This is a bit misleading. The common coronaviruses that cause the "common cold" do not seem to confer long lasting immunity. But there are very significant differences between those viruses and SC2. The best estimate we have is that immunity will be similar to SC1 (SARS) and immunity to that lasts several years.


> Coronaviruses don't tend to produce strong, long-lasting immunity

Sure they do. But the immunity lasts a few years instead of a lifetime.


Young people with thrombosi are very rare, so not high risk from that standpoint. As an individual that might be assessed high risk, but in aggregate it is not.


It's still risky for healthy young individuals, while most barely present symptoms some people have a very real risk of dying.

"Voluntarily allowing people to get infected" creates a perverse incentive for poor essential workers to put their lives on the line in order to put food on the table.


What's the perverse incentive? I don't think the proposal is that essential workers should have to get infected before they work.


It's not an incentive if it's mandatory. It's an incentive if there's some perceived benefit to do it. It's perverse if that perceived benefit is avoiding unnecessary consequences of economic distress.

If voluntary infection is allowed, employers may favor employees who test positive for antibodies—for example, by offering a pay increase, or some additional amount of paid sick leave prior to recovery—because they would be less likely to fall ill en masse at some unpredictable later date. States with continued (or resumed in a second wave) shutdown restrictions may exempt businesses whose employees are deemed immune.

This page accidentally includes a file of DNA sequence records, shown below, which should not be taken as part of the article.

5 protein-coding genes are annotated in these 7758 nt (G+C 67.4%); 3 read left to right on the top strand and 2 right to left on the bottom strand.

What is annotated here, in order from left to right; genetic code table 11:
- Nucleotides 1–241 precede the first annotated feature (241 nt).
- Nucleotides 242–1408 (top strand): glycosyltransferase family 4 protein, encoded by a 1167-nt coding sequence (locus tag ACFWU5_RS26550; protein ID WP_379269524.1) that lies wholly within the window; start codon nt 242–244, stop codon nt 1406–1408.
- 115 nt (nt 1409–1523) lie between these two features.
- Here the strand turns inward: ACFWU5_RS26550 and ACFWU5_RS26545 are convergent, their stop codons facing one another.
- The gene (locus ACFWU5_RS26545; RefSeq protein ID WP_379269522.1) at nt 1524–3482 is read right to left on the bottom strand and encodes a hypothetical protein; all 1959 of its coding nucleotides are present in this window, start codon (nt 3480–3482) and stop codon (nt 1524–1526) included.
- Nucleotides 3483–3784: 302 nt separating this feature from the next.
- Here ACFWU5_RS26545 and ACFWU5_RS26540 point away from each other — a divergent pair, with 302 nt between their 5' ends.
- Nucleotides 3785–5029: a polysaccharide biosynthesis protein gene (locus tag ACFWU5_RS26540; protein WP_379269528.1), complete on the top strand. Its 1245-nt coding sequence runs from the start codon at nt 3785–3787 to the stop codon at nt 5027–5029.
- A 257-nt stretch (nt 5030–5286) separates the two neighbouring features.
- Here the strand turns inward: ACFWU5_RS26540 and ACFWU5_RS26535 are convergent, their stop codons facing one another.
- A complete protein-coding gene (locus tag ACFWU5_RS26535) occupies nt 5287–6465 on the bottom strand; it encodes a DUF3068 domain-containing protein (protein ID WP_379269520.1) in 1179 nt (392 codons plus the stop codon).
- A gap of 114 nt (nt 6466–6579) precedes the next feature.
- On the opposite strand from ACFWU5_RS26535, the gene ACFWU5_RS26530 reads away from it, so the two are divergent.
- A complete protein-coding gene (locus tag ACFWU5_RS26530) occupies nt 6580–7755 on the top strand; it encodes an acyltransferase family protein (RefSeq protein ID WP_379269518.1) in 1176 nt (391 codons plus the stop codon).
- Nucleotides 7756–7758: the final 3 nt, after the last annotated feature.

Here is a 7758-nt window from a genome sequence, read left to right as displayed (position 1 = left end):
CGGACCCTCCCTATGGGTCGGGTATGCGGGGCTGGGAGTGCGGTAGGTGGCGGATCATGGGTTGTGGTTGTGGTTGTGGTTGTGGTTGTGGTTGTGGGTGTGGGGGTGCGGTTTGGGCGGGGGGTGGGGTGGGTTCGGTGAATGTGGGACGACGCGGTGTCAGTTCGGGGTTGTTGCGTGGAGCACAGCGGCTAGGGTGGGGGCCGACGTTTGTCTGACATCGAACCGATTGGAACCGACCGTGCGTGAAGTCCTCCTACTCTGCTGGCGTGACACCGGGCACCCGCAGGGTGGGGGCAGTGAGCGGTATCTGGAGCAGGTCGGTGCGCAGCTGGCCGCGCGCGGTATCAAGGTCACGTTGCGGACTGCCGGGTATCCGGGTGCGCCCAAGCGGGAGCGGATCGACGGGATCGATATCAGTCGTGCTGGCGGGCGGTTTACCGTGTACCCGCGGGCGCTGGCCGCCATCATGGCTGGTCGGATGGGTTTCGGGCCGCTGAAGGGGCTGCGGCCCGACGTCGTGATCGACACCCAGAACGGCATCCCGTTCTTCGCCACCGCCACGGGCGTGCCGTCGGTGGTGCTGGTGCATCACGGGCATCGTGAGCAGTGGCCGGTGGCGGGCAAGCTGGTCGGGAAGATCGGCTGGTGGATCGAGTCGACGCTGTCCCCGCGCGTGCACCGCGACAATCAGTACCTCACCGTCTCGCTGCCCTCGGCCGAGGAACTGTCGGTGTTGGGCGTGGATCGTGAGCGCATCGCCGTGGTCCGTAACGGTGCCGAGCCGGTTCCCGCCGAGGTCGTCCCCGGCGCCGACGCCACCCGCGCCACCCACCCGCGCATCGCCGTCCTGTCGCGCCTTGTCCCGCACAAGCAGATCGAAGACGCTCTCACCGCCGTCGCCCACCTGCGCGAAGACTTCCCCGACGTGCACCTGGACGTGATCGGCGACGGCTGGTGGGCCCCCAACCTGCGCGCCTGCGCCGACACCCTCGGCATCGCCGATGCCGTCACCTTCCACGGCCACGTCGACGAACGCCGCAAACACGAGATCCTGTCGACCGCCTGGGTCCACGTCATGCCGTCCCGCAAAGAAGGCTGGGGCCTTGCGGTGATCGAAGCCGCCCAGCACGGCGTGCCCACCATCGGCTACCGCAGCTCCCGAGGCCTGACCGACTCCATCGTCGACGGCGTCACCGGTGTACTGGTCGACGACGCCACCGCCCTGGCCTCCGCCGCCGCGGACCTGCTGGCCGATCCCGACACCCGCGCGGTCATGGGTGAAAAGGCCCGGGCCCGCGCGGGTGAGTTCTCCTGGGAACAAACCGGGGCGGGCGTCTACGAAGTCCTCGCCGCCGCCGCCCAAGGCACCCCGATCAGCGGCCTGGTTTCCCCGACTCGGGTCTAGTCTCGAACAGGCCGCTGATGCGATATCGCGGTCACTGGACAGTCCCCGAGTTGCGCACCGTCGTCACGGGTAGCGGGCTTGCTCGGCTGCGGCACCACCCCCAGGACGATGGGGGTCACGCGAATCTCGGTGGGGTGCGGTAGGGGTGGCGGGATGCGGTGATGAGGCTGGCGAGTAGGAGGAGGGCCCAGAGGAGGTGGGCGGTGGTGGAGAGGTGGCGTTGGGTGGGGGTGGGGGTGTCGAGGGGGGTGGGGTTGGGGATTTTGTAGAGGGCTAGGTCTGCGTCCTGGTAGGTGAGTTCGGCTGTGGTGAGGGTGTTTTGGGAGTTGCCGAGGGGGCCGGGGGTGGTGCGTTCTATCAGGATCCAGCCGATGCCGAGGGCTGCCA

The people most likely to be incentivized to take this risk are the people who are most economically vulnerable already. I would never consider that risk, but I'm a well paid software engineer working from home.


It's not so much a “perverse incentive” for essential workers as a direct attack, as every essential worker who would choose this route to get infected increases the risk profile for everyone they work with (not all of whom are young and otherwise healthy.) But it stops being a problem there if, as most proposals for reopening suggest, general shelter in place is replaced with targeted quarantines of the infected and exposed (and especially if, for this specific option, any resulting lack of employment from choosing voluntary infection by this route is treated as voluntary separation from work and thus not subject to public benefits.)